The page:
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Does a clean install of PowerShell on its own have enough functionally to Admin a Windows domain environment and/or SQL Servers?

If not what are good, free or pay for, third party add-ons?

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8 Answers 8

up vote 7 down vote accepted

To answer this question, you need to zoom out to the bigger picture and ask what it means to administer Windows and SQL Servers. For example, how many of these other things do you have in your environment:

  • Third party backup products like NetBackup or BackupExec
  • Antivirus products
  • Storage tools
  • Firewalls or web filtering software
  • Hardware alerting (like IBM Director or HP SIM)

All of these things have their own mechanisms for management, and since PowerShell is still relatively new, not all services will be PowerShell-enabled. For now, you may need to jump out of PowerShell in order to manage things like those.

On the flip side, there's no other language that works better across all of those Windows tools either.

When you say "functionality to administer servers", that doesn't come from a Windows language yet. In the *nix world, you can stay inside a scripting environment, but the Windows world isn't quite there yet.

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I disagree. I think PowerShell contains the functionality to "administer servers" and where it might be lacking specific cmdlets, it can still take advantage of existing console applications, COM apps, and .NET assemblies. Some of that will require work to develop the solution, but the longer PowerShell is out, more refined solutions will be available. –  Steven Murawski Apr 30 '09 at 16:45
    
Right, like you said, it will still require work to develop your own solution. We're heading toward the day where you never have to leave PowerShell to do your job, but we're not there yet, would you agree? –  Brent Ozar Apr 30 '09 at 18:07
    
I'm much closer to agreeing to that. Maybe I'm hung up on semantics, but "leaving" PowerShell to me means leaving the shell or script or host, which is not necessary. If we define "leaving" PowerShell as stepping away from cmdlets, then I agree. :) –  Steven Murawski Apr 30 '09 at 18:22
    
I'm not sure I agree. If you can administer with WSH, Perl, or C# (through WMI, Windows APIs, 3rd party dlls, etc.) then you can do the same in PowerShell with the same or less code. –  Wedge Apr 30 '09 at 19:41
    
Right - you can't administer Windows completely through ANY language, like I said. "There's no other language that works better across all of those Windows tools either." That's what I said. –  Brent Ozar Apr 30 '09 at 21:43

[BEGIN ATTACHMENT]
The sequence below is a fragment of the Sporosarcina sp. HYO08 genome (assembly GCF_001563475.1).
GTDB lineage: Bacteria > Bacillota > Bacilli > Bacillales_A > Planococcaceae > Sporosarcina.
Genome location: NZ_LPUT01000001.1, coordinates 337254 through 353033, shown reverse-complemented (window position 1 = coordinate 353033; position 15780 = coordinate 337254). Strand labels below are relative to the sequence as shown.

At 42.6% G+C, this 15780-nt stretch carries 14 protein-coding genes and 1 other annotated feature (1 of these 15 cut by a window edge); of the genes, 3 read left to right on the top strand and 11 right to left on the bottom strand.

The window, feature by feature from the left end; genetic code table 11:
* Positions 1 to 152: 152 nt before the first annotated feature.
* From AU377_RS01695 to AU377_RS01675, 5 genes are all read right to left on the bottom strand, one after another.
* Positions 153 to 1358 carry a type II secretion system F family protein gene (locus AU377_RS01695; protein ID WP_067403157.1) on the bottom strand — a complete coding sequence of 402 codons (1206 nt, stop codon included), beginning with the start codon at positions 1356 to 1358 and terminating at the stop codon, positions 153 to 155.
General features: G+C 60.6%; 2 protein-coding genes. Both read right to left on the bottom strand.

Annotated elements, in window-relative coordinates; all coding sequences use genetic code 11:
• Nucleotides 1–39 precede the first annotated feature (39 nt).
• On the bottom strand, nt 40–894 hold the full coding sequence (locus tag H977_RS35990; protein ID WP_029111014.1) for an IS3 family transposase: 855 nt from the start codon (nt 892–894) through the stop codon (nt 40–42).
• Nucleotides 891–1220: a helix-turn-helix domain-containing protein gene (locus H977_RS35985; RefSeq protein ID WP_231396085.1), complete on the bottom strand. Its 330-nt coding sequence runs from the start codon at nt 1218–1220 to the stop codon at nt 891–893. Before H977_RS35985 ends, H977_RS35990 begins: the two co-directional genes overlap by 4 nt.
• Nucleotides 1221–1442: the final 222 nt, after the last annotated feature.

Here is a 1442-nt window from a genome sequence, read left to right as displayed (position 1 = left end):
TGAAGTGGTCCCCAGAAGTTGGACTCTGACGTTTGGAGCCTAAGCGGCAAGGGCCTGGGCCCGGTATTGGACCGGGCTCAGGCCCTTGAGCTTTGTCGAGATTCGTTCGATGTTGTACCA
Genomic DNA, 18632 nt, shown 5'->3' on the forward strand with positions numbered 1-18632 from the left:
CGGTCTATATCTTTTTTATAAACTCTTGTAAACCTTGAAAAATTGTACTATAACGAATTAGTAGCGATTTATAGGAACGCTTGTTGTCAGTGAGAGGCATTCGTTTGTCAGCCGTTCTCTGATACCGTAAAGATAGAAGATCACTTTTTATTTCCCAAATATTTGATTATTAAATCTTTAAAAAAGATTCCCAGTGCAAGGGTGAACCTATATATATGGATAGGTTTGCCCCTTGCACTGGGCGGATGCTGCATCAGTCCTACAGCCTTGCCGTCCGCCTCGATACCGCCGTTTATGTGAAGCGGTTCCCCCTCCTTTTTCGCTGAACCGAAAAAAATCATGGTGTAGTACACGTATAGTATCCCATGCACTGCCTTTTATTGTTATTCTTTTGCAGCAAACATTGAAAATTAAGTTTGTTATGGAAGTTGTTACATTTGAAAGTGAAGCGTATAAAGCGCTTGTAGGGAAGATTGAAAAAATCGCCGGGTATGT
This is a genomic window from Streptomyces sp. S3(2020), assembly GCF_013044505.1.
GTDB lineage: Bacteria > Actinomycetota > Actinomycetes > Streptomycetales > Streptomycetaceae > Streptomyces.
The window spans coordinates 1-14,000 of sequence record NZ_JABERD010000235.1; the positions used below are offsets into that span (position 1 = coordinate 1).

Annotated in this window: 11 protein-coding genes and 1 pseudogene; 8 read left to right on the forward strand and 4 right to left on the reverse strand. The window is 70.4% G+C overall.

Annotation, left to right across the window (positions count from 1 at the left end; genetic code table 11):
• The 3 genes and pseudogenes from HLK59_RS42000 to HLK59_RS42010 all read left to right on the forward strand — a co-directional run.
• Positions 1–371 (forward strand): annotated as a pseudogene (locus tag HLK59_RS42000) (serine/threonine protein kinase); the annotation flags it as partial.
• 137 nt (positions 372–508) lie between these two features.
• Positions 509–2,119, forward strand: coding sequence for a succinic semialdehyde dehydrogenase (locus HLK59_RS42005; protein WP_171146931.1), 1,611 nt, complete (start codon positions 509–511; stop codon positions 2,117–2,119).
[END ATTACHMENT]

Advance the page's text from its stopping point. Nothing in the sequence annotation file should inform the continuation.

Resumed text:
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As a DBA in a rather large environment, my opinion is YES. We have built an entire MS SQL Server monitor and maintenance framework using nothing but PowerShell 1.0. This system automates daily capacity monitoring as well as automating backup index maintenance etc.

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I've really found the Quest ActiveRoles snap-in to be very useful for working with and managing Active Directory. You can get the snap-in here, but I think this blog post does an excellent job explaining what it is, how to set it up, and how to use it.

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The answer to your first question is a resounding "YES".

To manage an existing Windows domain, "vanilla" PowerShell (no additional snapins) provides out of the box support for WMI, ADSI, COM, and .NET.

Managing remote machines is handled through WMI (or COM / .NET depending on the use case).

Managing SQL Server can use the SMO libraries (see the SQL Server PowerShell Extensions for ideas). You can access data via ADO.NET.

To answer the second part of your question, as to what are good third party addons, really depends on what you need to do. As John Cook mentioned, the PowerShell Community Extensions are a great general addition. There are many, many others. PowerShellCommunity.Org has a number of great references for third party products and Codeplex has a great number of open source PowerShell projects.

More Microsoft products are adding PowerShell support (like SQL Server 2008, Exchange, Active Directory, etc..)

V2 (which is getting near) contains some great remoting and background job capabilities.

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There is always Perl. :) For SQL Server DBAs, see Linchi Shea's book.

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By itself and on your own, PowerShell is not enough.

But PowerShell is not alone, and neither are you. There are extensions such as John D. Cook mentions above, as well as a vibrant community sharing what they learn about it.

It's made to be easily and constantly extended, and gives you access to COM and .NET objects necessary to administer whatever you like.

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The PowerShell Community Extenstions (PSCX) are free and convenient to have.

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Powershell doesn't ship with SQL administration tools, although you could continue to use things like osql or isql. I know there are Powershell addins that let you "mount" a SQL server and navigate it like it was a file system (much like the Registry stuff that's built in).

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Starting with SQL Server 2008, there are native PowerShell cmdlets and a provider. –  Steven Murawski Apr 30 '09 at 16:33
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